The EPA Has Some Explaining to Do If It Wants to Weaken the Clean Car Standards
Statement of Scott Nelson, Attorney, Public Citizen
Note: Today, the U.S. Court of Appeals for the D.C. Circuit issued its opinion in State of California v. EPA – dismissing cases brought by Public Citizen, other advocacy organizations and the state of California that challenged the U.S. Environmental Protection Agency’s (EPA) April 2018 revision of its “mid-term evaluation” of its clean car standards. The court held that there was no final agency action to review, because the effect of the revision was to initiate a rulemaking.
The main takeaway from this decision is that the EPA cannot use its revised mid-term evaluation to escape a full justification of any change to its clean car standards. So the EPA has some explaining to do if it wants to set aside its previous, carefully considered view that its existing clean car standards were appropriate.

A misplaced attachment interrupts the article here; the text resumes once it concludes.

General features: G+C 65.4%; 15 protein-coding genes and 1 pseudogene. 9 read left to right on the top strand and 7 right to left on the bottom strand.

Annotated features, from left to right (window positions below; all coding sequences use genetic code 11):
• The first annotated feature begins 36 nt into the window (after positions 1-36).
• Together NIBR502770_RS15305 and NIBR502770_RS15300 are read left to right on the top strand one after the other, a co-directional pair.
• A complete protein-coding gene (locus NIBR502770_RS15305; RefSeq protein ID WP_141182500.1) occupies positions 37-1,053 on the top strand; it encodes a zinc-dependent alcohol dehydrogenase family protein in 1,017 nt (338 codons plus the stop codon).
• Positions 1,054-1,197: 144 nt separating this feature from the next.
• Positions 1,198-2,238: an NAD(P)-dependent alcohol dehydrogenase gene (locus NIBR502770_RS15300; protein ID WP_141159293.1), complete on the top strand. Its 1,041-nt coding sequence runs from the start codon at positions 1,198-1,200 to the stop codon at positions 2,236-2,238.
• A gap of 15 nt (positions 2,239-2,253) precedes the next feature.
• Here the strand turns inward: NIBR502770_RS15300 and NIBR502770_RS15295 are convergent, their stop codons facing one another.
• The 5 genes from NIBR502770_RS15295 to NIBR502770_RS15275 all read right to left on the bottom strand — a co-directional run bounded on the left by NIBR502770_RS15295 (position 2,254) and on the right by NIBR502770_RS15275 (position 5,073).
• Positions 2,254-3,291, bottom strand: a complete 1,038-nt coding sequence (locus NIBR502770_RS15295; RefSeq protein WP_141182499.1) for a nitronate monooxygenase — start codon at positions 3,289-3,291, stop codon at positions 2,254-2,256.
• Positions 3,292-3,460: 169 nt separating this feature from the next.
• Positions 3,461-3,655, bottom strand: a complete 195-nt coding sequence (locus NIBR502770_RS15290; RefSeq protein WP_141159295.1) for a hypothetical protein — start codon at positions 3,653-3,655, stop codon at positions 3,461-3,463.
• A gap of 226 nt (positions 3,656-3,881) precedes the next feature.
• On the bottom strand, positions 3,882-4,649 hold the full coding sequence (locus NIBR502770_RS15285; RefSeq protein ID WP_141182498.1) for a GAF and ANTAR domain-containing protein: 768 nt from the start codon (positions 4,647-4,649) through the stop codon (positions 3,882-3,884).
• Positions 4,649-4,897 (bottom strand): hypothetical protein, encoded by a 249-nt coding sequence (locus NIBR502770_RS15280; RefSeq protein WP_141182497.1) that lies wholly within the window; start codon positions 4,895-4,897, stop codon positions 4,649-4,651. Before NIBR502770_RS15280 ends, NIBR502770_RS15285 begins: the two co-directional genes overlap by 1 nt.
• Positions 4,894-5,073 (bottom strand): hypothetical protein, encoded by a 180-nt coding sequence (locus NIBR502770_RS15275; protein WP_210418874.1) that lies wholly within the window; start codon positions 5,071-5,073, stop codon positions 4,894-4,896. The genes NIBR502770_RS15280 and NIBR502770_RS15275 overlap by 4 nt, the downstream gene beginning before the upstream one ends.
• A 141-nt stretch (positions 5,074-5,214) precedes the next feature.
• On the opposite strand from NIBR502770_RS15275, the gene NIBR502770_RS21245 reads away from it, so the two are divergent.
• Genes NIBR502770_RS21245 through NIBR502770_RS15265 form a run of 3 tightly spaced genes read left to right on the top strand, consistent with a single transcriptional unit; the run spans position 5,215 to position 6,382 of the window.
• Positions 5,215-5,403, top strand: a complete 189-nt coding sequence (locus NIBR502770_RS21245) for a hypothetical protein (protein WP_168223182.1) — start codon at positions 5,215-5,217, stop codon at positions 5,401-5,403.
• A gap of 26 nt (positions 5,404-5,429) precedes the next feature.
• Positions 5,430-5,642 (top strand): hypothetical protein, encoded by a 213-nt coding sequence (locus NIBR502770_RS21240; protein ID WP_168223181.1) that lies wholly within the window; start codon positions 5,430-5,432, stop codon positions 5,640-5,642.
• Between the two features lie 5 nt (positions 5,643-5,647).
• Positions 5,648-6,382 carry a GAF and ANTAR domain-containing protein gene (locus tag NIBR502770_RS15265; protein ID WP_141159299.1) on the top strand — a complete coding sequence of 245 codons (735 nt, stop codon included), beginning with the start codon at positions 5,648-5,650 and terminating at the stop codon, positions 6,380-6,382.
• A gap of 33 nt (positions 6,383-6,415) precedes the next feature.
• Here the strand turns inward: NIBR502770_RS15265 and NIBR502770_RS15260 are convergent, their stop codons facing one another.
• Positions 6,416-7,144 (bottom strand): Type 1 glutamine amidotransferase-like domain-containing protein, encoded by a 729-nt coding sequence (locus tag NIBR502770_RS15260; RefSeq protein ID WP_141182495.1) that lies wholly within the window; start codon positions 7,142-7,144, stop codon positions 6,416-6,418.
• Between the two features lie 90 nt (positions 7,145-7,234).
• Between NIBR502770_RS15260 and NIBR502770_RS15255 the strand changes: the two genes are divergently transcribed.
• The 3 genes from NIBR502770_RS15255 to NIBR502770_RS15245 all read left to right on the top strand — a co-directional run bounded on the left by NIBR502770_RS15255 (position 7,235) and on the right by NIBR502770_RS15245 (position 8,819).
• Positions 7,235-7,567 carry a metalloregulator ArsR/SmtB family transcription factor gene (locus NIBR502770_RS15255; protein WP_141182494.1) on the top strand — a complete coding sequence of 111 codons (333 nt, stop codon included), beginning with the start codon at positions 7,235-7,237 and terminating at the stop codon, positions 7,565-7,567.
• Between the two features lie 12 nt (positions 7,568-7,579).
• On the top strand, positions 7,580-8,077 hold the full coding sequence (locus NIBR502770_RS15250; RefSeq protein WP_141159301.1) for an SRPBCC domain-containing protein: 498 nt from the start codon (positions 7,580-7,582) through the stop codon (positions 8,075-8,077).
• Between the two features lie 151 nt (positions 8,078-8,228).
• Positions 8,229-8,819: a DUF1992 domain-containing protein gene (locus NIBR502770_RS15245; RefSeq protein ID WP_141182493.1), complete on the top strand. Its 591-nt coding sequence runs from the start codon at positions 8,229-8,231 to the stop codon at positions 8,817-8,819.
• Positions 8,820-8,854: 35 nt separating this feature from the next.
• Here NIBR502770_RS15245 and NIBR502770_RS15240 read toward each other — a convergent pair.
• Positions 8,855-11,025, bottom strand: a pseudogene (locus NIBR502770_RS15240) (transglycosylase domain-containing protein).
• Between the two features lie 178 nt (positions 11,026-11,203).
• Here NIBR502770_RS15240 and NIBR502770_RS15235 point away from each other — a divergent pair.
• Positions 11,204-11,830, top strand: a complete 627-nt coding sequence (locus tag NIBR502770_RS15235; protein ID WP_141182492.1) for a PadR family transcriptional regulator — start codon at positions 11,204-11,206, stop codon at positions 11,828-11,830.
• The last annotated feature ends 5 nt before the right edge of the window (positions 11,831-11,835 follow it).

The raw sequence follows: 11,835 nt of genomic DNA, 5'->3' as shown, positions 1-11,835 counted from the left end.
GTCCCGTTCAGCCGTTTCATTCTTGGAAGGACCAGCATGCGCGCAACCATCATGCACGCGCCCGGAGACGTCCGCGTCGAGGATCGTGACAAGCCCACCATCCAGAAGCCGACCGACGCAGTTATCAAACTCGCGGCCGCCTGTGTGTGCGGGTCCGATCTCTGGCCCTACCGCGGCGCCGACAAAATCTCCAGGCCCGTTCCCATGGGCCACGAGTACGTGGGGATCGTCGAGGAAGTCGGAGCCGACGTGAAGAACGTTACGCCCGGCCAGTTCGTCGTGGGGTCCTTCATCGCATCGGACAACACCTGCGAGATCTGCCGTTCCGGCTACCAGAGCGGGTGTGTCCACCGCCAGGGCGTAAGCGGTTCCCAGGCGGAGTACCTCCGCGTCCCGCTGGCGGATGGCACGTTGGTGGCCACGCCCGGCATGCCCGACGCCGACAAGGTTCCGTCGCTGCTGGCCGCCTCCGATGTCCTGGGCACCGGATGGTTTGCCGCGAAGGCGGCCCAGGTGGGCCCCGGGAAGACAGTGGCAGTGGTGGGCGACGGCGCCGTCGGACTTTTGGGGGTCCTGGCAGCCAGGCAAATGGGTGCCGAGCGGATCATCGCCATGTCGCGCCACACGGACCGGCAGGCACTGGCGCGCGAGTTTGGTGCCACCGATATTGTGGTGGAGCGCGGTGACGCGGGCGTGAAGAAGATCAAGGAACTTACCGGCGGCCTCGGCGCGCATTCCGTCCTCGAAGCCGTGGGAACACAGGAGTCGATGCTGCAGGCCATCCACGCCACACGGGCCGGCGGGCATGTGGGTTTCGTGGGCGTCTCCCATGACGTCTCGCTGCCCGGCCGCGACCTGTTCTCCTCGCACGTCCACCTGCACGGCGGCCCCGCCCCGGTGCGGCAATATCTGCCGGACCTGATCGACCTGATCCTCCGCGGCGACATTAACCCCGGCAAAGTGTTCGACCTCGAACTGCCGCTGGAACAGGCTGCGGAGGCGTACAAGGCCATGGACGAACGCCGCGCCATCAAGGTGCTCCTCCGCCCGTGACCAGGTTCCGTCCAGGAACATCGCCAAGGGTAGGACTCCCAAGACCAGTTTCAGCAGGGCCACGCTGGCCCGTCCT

The court’s finding that the revised mid-term evaluation was not final is based largely on its conclusion that the revised evaluation neither changed the existing standards, nor erased the earlier evaluation that those standards were appropriate and the extensive record on which that evaluation was based. Thus, if the EPA goes through with its proposal to gut its clean car standards, the agency needs to fully explain why it disregarded the previous evaluation and the facts underlying it, including the record developed in the original mid-term evaluation.